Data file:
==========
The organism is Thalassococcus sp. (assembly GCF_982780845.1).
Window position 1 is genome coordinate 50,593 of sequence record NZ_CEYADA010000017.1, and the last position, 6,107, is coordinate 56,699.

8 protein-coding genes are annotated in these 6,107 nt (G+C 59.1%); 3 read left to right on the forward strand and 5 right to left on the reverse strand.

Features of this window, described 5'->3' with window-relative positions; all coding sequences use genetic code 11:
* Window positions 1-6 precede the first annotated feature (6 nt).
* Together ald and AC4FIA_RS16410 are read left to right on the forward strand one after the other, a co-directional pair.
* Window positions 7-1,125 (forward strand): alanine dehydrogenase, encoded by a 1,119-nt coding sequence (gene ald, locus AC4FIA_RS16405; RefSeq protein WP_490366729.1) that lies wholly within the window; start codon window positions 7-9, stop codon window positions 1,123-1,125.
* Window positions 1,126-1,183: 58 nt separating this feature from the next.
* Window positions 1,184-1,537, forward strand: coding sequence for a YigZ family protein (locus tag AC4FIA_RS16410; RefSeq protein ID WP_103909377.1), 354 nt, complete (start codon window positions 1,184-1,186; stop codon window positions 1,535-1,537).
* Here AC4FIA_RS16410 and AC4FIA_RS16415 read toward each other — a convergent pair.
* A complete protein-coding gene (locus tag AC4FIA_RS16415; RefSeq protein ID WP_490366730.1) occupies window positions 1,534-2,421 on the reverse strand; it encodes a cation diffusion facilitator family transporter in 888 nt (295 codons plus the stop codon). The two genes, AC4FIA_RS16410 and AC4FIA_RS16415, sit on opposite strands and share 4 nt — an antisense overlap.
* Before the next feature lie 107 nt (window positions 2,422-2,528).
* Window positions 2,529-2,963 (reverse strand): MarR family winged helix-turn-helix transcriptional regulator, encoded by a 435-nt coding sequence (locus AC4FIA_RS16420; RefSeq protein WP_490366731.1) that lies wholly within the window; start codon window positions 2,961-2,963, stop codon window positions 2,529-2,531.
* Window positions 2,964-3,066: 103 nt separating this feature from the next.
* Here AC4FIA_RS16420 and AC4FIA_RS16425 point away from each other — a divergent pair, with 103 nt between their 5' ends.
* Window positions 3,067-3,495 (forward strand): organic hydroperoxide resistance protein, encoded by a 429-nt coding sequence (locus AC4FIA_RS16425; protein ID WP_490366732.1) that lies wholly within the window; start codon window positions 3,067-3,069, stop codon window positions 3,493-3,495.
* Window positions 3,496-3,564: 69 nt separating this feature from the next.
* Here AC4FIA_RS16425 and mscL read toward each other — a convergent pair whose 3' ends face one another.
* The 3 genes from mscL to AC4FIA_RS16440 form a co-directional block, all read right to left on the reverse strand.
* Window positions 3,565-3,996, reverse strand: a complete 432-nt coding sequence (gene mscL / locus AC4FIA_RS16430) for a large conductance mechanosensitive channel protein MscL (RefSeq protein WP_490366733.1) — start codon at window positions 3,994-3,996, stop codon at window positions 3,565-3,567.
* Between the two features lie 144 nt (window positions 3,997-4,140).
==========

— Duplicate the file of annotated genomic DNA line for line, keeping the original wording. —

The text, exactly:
The organism is Thalassococcus sp. (assembly GCF_982780845.1).
Window position 1 is genome coordinate 50,593 of sequence record NZ_CEYADA010000017.1, and the last position, 6,107, is coordinate 56,699.

8 protein-coding genes are annotated in these 6,107 nt (G+C 59.1%); 3 read left to right on the forward strand and 5 right to left on the reverse strand.

Features of this window, described 5'->3' with window-relative positions; all coding sequences use genetic code 11:
* Window positions 1-6 precede the first annotated feature (6 nt).
* Together ald and AC4FIA_RS16410 are read left to right on the forward strand one after the other, a co-directional pair.
* Window positions 7-1,125 (forward strand): alanine dehydrogenase, encoded by a 1,119-nt coding sequence (gene ald, locus AC4FIA_RS16405; RefSeq protein WP_490366729.1) that lies wholly within the window; start codon window positions 7-9, stop codon window positions 1,123-1,125.
* Window positions 1,126-1,183: 58 nt separating this feature from the next.
* Window positions 1,184-1,537, forward strand: coding sequence for a YigZ family protein (locus tag AC4FIA_RS16410; RefSeq protein ID WP_103909377.1), 354 nt, complete (start codon window positions 1,184-1,186; stop codon window positions 1,535-1,537).
* Here AC4FIA_RS16410 and AC4FIA_RS16415 read toward each other — a convergent pair.
* A complete protein-coding gene (locus tag AC4FIA_RS16415; RefSeq protein ID WP_490366730.1) occupies window positions 1,534-2,421 on the reverse strand; it encodes a cation diffusion facilitator family transporter in 888 nt (295 codons plus the stop codon). The two genes, AC4FIA_RS16410 and AC4FIA_RS16415, sit on opposite strands and share 4 nt — an antisense overlap.
* Before the next feature lie 107 nt (window positions 2,422-2,528).
* Window positions 2,529-2,963 (reverse strand): MarR family winged helix-turn-helix transcriptional regulator, encoded by a 435-nt coding sequence (locus AC4FIA_RS16420; RefSeq protein WP_490366731.1) that lies wholly within the window; start codon window positions 2,961-2,963, stop codon window positions 2,529-2,531.
* Window positions 2,964-3,066: 103 nt separating this feature from the next.
* Here AC4FIA_RS16420 and AC4FIA_RS16425 point away from each other — a divergent pair, with 103 nt between their 5' ends.
* Window positions 3,067-3,495 (forward strand): organic hydroperoxide resistance protein, encoded by a 429-nt coding sequence (locus AC4FIA_RS16425; protein ID WP_490366732.1) that lies wholly within the window; start codon window positions 3,067-3,069, stop codon window positions 3,493-3,495.
* Window positions 3,496-3,564: 69 nt separating this feature from the next.
* Here AC4FIA_RS16425 and mscL read toward each other — a convergent pair whose 3' ends face one another.
* The 3 genes from mscL to AC4FIA_RS16440 form a co-directional block, all read right to left on the reverse strand.
* Window positions 3,565-3,996, reverse strand: a complete 432-nt coding sequence (gene mscL / locus AC4FIA_RS16430) for a large conductance mechanosensitive channel protein MscL (RefSeq protein WP_490366733.1) — start codon at window positions 3,994-3,996, stop codon at window positions 3,565-3,567.
* Between the two features lie 144 nt (window positions 3,997-4,140).